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Born with rare congenital disease, Morehead girl defies every expectation to prove doctors wrong

By Hilary Brown
Special to KyForward

Though she be but little, she is fierce. From the moment she was born, Audrey Armstrong defied every expectation.

Born in Morehead at 41 and a half weeks, Audrey immediately began having difficulties with bowel movements. Her parents brought her to the NICU at Kentucky Children’s Hospital (KCH) where she was diagnosed with Hirschsprung’s disease, a congenital condition characterized by missing nerves in the colon. After a brief stay, during which her parents were educated on how to care for a baby with Hirschsprung’s, Audrey was sent home.

“Hirschsprung disease (HD) is a developmental disorder of the nerves located in the wall of the intestine,” said Dr. John Draus, division chief of pediatric surgery ay KCH. “In HD, there are no nerve cells in the wall of the affected intestine. Without nerve cells, the intestine does not move things through, and the affected area acts like a blockage. The baby can have a swollen belly, vomiting and inability to pass stools on their own. Rarely, the bowel can become so distended that it perforates. That is what happened to Audrey when she was a baby.”

Audrey Armstrong (Photo from UKNow)

In the weeks that followed, Audrey’s eating slowed and she stopped gaining weight. They returned to KCH where x-rays revealed an obstruction in her bowel. At only one month old, Audrey received the first of what would ultimately be seven surgeries.

Following the surgery, Audrey became very ill; she had a perforated bowel and needed emergency surgery.

“We were told she probably won’t make it through surgery, and if she did, she might not make it through the night,” said Audrey’s mother Morgan. Audrey’s surgeon advised them to prepare for the worst.

Audrey proved them wrong.

But infections continued to spread through her body. Audrey was on a ventilator and weighed less than her birth weight of seven pounds. Her surgical team couldn’t risk transporting Audrey from the Pediatric Intensive Care Unit (PICU) to the operating room. Instead, they brought the operating room to Audrey. Doctors and nurses filled the small room. The anesthesiologist asked if he could pray with Audrey’s parents. The PICU was shut down so Audrey’s surgery could begin.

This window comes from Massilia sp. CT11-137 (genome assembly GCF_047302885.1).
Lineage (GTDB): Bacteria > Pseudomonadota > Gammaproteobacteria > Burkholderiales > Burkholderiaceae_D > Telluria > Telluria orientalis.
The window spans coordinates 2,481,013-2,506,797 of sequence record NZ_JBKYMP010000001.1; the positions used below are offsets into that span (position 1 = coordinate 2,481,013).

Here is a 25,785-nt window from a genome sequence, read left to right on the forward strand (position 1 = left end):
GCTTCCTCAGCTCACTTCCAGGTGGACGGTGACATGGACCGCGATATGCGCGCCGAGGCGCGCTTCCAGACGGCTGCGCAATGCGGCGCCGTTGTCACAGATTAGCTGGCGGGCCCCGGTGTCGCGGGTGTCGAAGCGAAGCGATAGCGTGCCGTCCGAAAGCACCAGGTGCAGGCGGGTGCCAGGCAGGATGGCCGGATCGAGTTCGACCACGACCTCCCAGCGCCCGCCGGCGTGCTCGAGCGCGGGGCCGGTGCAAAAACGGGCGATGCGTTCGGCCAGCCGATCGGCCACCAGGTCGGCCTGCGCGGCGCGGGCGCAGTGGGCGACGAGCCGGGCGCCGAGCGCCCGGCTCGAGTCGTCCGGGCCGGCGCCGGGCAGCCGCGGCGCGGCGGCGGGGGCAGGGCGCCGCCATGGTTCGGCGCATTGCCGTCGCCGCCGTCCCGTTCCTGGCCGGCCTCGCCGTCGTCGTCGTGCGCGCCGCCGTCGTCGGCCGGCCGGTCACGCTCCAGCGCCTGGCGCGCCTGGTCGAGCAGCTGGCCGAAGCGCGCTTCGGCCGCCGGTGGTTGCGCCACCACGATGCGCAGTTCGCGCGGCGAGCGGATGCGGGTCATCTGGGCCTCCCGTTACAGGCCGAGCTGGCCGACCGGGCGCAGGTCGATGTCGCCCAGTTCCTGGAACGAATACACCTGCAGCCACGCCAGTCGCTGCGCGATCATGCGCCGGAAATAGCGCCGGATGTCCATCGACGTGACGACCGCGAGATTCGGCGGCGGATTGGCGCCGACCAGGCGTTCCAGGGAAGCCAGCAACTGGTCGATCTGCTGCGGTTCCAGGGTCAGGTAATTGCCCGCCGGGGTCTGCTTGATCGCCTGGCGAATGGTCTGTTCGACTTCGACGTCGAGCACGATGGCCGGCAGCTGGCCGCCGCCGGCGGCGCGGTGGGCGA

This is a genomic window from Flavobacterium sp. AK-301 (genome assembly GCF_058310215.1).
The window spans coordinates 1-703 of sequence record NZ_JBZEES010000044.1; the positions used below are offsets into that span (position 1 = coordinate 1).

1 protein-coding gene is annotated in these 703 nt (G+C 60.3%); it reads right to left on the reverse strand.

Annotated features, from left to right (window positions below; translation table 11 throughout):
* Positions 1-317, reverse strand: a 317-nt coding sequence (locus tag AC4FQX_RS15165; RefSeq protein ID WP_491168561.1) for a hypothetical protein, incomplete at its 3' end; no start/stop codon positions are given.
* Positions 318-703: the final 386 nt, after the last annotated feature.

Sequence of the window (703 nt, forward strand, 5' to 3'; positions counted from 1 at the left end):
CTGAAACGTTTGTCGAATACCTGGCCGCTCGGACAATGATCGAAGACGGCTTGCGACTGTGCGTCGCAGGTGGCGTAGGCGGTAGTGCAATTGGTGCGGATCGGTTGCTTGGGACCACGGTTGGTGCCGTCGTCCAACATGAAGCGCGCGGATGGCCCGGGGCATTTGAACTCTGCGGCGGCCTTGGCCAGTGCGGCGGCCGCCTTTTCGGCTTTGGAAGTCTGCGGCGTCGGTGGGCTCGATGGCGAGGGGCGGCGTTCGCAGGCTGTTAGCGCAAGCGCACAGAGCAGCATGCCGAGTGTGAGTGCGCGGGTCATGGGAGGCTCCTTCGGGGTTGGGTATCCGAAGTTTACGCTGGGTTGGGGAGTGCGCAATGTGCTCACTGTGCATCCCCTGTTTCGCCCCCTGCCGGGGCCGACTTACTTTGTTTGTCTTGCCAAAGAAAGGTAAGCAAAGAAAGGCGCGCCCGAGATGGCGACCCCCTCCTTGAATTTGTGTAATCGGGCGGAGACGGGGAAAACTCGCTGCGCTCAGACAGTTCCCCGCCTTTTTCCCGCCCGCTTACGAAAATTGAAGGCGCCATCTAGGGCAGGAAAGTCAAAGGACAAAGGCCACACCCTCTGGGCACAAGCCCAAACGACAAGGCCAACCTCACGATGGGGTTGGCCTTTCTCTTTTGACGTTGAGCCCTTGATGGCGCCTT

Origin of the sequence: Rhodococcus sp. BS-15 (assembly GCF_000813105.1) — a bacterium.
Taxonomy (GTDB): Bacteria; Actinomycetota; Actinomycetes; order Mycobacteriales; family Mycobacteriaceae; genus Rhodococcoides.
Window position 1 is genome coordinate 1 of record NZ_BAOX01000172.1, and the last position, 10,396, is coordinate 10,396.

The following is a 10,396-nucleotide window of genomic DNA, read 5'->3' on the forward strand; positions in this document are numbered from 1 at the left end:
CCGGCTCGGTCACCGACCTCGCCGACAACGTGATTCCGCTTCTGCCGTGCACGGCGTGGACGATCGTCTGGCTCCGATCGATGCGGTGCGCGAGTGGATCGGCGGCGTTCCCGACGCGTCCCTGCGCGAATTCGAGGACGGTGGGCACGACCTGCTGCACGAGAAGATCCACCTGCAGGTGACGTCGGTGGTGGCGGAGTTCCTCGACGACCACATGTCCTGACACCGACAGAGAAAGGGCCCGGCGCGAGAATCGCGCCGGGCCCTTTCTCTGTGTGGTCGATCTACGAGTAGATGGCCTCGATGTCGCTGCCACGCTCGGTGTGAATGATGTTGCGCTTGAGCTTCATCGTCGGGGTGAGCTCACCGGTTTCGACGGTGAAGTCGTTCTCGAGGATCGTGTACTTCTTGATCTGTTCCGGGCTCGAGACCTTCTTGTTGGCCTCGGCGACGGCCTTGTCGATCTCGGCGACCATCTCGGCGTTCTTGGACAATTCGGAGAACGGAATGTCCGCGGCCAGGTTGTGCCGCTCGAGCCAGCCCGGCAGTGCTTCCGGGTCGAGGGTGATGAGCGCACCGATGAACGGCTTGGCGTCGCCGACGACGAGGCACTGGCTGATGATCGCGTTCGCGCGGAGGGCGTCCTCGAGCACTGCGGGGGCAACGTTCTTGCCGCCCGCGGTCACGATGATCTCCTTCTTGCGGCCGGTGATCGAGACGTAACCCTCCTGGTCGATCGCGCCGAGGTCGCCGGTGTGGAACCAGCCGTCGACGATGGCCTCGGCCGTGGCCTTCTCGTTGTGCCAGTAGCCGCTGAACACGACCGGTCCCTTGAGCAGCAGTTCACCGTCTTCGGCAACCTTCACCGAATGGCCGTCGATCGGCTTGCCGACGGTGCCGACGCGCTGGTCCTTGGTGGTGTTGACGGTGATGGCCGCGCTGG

After a few hours, Audrey’s parents were allowed to return to her room. What they saw shocked them.

“The results were that her intestines were exposed and secured in a surgically placed bag that was suspended over her body,” said Morgan. “It was a gruesome sight, but it meant she was alive. Life was measured one hour at a time.”

What followed were seemingly endless rounds of infections, antibiotics and swelling. Accumulating fluid caused her body to more than double in size, to the point where her skin broke open. Two more surgeries took place in her tiny PICU room, followed by more infection. Portions of her large intestine were removed. At one point, she had more than 10 IV pumps attached to her tiny body. But slowly, Audrey responded to the treatments and grew stronger.

Audrey had seven surgeries by the time she was nine months old. (Photo from UKNow)

“Life began being lived one day at a time,” said Morgan.

Surgery number six was meant to be a five-hour procedure to close her abdomen up for good with a colostomy to divert the colon to an opening in the abdomen. What happened instead was a 10-hour surgery during which all of the remaining large intestine was removed and one lung partially collapsed.

“Audrey’s case was particularly complicated,” said Dr. Draus. “She required seven operations and multiple hospitalizations. She was critically ill and almost died of sepsis. There were numerous KCH surgeons, physicians, nurses and other health care workers who participated in her care. It was a great team effort. We are thrilled that Audrey is doing so well at this time.”

But the complications were no match for Audrey’s indomitable spirit. An ileostomy replaced the plan for a colostomy; her small intestine, rather than her colon, was rerouted to her abdomen. Respiratory therapy restored lung function. One final surgery at the age of nine months to reverse the ileostomy, followed by a handful of hospital stays for dehydration and infection – common for patients with compromised digestive systems – and Audrey was on the road to recovery.

Today, Audrey is a bright and bubbly middle schooler with a passion for gymnastics and working with children. She has to maintain a strict diet and is curious about the trials she faced as a baby. Audrey loves spending time with her friends and volunteering in her church’s youth ministry. Looking toward the future, Audrey wants more than anything to be a mother. And maybe a nurse.

“She will no doubt change this world for the better,” said Morgan. “Her start to life was a struggle, though, and the challenges she has faced have shaped her into the lovely young woman we know today.”

Hilary Brown writes for UKNow

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